Back in March, the Mississippi Business Journal queried business, industry, community and government leaders from across the state about the “big issues” they thought that the candidates for governor needed to address this campaign season. We wanted to know what it would take for the business community to support a candidate.
Here’s a reminder of what we found:
• What is the governor’s role in economic development? “Bully pulpit” is not an answer.
• Have an outline for economic development. Don’t just say you’re for it. What are you going to do about it?
• Casinos are exercising more and more political clout. Are we overemphasizing those jobs to the detriment of others — and our environment?
• What is the role of education in economic development?
• Why do we place so much emphasis on “attracting” business and industry and not on “growing” business and industry? We need to look at how to develop the entrepreneurial and creative business skills of our people. That will allow us to create jobs, grow our economy and increase the wealth of our people — not just work for and create wealth for out-of-state corporations.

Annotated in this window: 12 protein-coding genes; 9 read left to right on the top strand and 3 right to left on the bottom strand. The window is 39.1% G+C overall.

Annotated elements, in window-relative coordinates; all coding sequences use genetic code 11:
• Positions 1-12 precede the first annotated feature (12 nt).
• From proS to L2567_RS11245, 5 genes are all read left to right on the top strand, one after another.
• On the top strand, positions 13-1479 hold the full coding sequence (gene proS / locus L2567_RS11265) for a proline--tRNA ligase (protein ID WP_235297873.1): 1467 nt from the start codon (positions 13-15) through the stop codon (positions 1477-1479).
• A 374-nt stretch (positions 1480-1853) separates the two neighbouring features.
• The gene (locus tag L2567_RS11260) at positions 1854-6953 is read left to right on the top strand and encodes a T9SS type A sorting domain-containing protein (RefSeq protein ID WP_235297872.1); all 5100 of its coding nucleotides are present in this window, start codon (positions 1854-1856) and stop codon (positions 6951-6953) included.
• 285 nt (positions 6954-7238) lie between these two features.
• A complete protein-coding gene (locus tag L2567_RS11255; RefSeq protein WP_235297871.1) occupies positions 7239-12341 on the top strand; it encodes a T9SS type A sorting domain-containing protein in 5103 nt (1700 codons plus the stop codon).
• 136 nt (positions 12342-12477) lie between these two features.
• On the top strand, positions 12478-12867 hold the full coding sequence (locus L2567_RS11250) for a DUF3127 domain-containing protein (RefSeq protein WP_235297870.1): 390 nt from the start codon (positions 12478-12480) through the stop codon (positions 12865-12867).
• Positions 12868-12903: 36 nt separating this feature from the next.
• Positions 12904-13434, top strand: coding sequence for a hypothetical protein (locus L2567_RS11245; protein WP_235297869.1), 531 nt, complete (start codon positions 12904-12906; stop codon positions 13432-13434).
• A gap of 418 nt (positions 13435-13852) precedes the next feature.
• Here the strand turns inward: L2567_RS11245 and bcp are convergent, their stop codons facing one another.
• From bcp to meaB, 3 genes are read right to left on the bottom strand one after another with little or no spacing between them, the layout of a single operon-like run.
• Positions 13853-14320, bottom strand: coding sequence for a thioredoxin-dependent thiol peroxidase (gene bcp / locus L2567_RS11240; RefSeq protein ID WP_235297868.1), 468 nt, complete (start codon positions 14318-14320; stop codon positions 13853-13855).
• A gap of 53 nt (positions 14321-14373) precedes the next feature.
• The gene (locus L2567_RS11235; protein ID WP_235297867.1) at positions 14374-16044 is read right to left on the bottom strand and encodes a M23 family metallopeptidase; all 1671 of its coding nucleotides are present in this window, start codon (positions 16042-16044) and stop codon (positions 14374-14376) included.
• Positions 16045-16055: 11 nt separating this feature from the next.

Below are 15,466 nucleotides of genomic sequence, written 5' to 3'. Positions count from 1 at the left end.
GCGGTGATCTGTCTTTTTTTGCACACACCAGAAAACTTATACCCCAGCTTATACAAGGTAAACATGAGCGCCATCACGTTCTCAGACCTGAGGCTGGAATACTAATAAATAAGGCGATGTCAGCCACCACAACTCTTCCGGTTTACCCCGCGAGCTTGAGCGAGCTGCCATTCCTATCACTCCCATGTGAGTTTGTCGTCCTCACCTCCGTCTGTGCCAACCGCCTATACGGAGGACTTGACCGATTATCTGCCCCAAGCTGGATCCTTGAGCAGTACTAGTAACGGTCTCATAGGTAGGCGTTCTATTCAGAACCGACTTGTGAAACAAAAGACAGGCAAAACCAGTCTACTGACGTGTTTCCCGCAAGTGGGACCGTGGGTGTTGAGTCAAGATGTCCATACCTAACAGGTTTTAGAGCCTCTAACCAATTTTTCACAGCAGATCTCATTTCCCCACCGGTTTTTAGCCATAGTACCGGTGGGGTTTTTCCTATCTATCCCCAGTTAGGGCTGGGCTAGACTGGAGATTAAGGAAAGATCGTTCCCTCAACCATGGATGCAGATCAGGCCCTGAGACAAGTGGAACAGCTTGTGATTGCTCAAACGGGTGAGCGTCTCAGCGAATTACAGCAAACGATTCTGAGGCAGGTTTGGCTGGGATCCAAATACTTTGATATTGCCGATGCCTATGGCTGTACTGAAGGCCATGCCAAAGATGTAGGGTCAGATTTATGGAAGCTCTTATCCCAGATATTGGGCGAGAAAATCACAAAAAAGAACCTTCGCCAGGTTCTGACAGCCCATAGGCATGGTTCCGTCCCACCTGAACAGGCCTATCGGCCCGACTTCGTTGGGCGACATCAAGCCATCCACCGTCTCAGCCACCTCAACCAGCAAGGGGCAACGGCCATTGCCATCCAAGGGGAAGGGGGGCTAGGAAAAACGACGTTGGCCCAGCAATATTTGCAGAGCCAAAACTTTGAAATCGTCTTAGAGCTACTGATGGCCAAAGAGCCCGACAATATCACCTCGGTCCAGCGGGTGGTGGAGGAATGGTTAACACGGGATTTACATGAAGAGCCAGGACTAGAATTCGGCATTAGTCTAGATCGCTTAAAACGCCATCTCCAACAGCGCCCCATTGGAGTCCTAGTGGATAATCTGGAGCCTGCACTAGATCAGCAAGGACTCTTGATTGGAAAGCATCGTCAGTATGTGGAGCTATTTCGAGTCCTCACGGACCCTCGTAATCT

• What changes need to be made at the Department of Economic and Community Development?
• How can Mississippi translate its recent economic success into concrete investment in the economic infrastructure of the state to ensure that we enjoy that same prosperity, on an increased level, in the future?
Few of these questions, if any, have been explored by the major Democratic and Republican gubernatorial candidates. Instead, most have stuck to tried-and-true pablum or tossed out fanciful delusions that play well on the evening news. They’ve said they’re for paying our teachers more. Several have advocated a measly — and meaningless — 10% state income tax cut, which is on the agenda for a late-July legislative special session. They want to eliminate the sales tax on your groceries. One wants to land a NASCAR event for Mississippi.
Ho hum, does any of it surprise you? It shouldn’t. We’ve heard it all before; politics as usual.
Time is running out. Before you cast your vote Aug. 3, make sure you know which candidate will represent the business community’s interests the best, understands the challenges that our economy faces and who will fight to keep the “Mississippi Miracle” alive.